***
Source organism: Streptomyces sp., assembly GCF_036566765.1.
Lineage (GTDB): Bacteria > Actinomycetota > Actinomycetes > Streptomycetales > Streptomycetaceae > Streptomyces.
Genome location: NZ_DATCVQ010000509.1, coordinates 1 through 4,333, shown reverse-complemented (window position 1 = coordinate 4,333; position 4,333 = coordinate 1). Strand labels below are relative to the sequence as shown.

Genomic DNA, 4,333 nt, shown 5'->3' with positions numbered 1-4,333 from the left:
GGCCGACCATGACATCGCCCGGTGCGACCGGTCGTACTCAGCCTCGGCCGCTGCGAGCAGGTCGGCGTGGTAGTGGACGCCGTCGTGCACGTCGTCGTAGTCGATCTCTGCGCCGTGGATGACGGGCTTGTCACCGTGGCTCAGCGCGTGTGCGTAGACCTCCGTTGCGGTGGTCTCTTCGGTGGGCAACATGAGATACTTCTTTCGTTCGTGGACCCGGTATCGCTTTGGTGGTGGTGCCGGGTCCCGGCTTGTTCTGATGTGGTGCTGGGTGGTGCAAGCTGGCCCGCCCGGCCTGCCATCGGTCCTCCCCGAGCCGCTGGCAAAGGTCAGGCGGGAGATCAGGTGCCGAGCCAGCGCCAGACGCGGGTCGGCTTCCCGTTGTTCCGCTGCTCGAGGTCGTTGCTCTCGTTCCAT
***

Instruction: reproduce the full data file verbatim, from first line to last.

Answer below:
Source organism: Streptomyces sp., assembly GCF_036566765.1.
Lineage (GTDB): Bacteria > Actinomycetota > Actinomycetes > Streptomycetales > Streptomycetaceae > Streptomyces.
Genome location: NZ_DATCVQ010000509.1, coordinates 1 through 4,333, shown reverse-complemented (window position 1 = coordinate 4,333; position 4,333 = coordinate 1). Strand labels below are relative to the sequence as shown.

Genomic DNA, 4,333 nt, shown 5'->3' with positions numbered 1-4,333 from the left:
GGCCGACCATGACATCGCCCGGTGCGACCGGTCGTACTCAGCCTCGGCCGCTGCGAGCAGGTCGGCGTGGTAGTGGACGCCGTCGTGCACGTCGTCGTAGTCGATCTCTGCGCCGTGGATGACGGGCTTGTCACCGTGGCTCAGCGCGTGTGCGTAGACCTCCGTTGCGGTGGTCTCTTCGGTGGGCAACATGAGATACTTCTTTCGTTCGTGGACCCGGTATCGCTTTGGTGGTGGTGCCGGGTCCCGGCTTGTTCTGATGTGGTGCTGGGTGGTGCAAGCTGGCCCGCCCGGCCTGCCATCGGTCCTCCCCGAGCCGCTGGCAAAGGTCAGGCGGGAGATCAGGTGCCGAGCCAGCGCCAGACGCGGGTCGGCTTCCCGTTGTTCCGCTGCTCGAGGTCGTTGCTCTCGTTCCAT